Nicola C. Reading was supported by a training grant from NIAID (T32AI007061) and Dennis L. Kasper by a Senior Investigator Award from the Crohns Colitis Foundation of America. Unfortunately, due to space limitations, it is not possible to site the work of numerous authors who have contributed in these fields.
Adlerberth, I., Ahrne, S., Joansson, M. L., Molin, G., Hanson, L. A., and Wold, A. E. (1996). A mannose-specific adherence mechanism in Lactobacillus plantarum conferring binding to the human colonic cell line HT-29. Appl. Environ. Microbiol. 62, 2244–2251.
Antikainen, J., Anton, L., Sillanpää, J., and Korhonen, T. K. (2002). Domains in the S-layer protein CbsA of Lactobacillus crispatus involved in adherence to collagens, laminin and lipoteichoic acids and in self-assembly. Mol. Microbiol. 46, 381–394.
Atarashi, K., Tanoue, T., Shima, T., Imaoka, A., Kuwahara, T., Momose, Y., Cheng, G., Yamasaki, S., Saito, T., Ohba, Y., Taniguchi, T., Takeda, K., Hori, S., Ivanov, I. I., Umesaki, Y., Itoh, K., and Honda, K. (2011). Induction of colonic regulatory T cells by indigenous Clostridium species. Science 331, 337–341.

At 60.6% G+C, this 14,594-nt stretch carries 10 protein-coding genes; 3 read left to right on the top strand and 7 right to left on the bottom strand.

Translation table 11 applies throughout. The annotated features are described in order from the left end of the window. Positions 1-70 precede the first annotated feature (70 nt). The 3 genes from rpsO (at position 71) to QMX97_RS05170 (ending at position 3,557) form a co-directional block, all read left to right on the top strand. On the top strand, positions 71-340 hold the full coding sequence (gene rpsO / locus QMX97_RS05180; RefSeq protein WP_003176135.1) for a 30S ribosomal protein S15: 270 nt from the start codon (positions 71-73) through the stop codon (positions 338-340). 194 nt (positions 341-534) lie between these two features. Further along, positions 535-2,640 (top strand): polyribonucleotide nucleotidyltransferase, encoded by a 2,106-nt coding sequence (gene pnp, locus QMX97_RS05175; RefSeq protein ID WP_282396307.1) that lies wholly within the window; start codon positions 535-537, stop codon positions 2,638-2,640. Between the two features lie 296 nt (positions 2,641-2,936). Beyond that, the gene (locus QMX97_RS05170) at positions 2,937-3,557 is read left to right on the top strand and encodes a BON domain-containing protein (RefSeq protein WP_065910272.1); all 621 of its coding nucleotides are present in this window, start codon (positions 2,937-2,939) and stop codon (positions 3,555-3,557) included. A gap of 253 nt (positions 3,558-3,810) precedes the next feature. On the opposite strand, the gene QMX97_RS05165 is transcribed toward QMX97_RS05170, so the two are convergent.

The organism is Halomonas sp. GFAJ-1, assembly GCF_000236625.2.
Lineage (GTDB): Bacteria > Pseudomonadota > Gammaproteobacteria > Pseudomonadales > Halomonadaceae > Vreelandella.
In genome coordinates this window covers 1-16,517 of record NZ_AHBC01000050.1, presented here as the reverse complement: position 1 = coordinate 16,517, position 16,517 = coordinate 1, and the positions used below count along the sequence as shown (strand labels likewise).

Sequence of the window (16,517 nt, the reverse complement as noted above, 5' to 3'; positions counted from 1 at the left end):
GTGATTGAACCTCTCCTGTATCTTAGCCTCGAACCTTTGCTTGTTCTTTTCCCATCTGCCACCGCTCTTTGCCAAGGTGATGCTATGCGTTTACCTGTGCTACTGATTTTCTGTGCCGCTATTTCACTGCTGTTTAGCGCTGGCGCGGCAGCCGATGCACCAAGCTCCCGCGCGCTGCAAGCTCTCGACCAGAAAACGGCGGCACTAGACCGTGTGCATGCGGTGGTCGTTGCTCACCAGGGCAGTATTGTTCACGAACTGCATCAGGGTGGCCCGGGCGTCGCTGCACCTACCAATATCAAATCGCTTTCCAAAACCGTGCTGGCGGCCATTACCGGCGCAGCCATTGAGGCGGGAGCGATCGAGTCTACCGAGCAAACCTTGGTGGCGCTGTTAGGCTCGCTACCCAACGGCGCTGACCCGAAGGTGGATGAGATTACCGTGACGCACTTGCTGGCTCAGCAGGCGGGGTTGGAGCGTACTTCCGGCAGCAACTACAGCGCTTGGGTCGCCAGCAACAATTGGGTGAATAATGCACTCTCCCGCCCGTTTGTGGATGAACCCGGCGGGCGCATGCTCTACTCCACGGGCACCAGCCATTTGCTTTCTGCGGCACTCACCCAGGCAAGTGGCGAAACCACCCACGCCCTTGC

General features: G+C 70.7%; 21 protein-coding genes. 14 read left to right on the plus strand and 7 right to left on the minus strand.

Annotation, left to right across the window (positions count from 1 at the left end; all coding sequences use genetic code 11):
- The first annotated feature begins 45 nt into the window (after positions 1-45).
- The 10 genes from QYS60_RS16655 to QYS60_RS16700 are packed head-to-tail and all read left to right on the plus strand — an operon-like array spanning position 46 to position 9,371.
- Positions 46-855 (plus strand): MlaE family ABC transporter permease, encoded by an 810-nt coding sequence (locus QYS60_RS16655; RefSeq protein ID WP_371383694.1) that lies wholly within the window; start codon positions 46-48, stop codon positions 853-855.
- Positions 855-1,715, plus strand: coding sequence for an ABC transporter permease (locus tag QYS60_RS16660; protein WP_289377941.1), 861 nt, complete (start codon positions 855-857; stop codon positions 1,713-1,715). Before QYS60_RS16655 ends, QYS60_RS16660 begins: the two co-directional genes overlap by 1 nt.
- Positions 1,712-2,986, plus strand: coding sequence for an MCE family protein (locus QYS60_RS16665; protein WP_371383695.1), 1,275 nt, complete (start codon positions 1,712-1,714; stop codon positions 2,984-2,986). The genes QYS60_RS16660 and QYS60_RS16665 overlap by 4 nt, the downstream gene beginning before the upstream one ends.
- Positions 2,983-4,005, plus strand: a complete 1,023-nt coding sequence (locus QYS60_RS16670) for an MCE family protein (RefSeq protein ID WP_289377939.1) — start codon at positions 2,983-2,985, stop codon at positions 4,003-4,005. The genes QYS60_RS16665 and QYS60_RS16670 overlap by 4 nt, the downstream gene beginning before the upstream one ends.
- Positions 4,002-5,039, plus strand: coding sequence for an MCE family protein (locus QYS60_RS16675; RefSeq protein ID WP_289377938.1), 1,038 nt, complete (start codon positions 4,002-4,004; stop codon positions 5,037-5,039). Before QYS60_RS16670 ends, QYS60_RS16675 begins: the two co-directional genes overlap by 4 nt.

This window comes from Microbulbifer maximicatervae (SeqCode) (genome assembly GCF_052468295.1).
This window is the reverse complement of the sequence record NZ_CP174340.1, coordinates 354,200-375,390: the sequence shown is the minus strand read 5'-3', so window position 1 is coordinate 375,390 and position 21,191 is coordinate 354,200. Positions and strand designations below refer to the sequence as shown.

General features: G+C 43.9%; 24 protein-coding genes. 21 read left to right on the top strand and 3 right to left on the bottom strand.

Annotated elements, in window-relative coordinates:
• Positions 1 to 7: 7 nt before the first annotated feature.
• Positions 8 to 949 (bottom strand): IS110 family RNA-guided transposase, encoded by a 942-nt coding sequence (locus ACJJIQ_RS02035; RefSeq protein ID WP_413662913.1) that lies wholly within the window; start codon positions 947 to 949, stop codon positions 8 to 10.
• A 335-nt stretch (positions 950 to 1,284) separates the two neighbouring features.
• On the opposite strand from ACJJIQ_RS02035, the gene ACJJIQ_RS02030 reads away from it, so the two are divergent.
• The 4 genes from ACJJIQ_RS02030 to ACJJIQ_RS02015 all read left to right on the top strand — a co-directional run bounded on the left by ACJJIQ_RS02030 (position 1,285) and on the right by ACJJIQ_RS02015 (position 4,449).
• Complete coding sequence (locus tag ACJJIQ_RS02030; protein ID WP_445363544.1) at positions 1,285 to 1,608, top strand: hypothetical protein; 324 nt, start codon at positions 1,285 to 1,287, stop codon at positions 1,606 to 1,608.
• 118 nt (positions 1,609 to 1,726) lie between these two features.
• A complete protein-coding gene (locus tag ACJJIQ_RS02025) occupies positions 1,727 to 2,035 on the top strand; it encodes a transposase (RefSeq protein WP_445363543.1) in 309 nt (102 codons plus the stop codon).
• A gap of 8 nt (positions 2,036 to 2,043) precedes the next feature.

Bamias, G., Marini, M., Moskaluk, C. A., Odashima, M., Ross, W. G., Rivera-Nieves, J., and Cominelli, F. (2002). Down-regulation of intestinal lymphocyte activation and Th1 cytokine production by antibiotic therapy in a murine model of Crohn’s disease. J. Immunol. 169, 5308–5314.
Barinov, A., Loux, V., Hammani, A., Nicolas, P., Langella, P., Ehrlich, D., Maguin, E., and van de Guchte, M. (2009). Prediction of surface exposed proteins in Streptococcus pyogenes, with a potential application to other Gram-positive bacteria. Proteomics 9, 61–73.
Ben-Amor, K., Heilig, H., Smidt, H., Vaughan, E. E., Abee, T., and de Vos, W. M. (2005). Genetic diversity of viable, injured, and dead fecal bacteria assessed by fluorescence-activated cell sorting and 16S rRNA gene analysis. Appl. Environ. Microbiol. 71, 4679–4689.
Boekhorst, J., Helmer, Q., Kleerebezem, M., and Siezen, R. J. (2006a). Comparative analysis of proteins with a mucus-binding domain found exclusively in lactic acid bacteria. Microbiology 152(Pt 1): 273–280.
Boekhorst, J., Wels, M., Kleerebezem, M., and Siezen, R. J. (2006b). The predicted secretome of Lactobacillus plantarum WCFS1 sheds light on interactions with its environment. Microbiology 152(Pt 11): 3175–3183.
Chen, X., Xu, J., Shuai, J., Chen, J., Zhang, Z., and Fang, W. (2007). The S-layer proteins of Lactobacillus crispatus strain ZJ001 is responsible for competitive exclusion against Escherichia coli O157:H7 and Salmonella typhimurium. Int. J. Food Microbiol. 115, 307–312.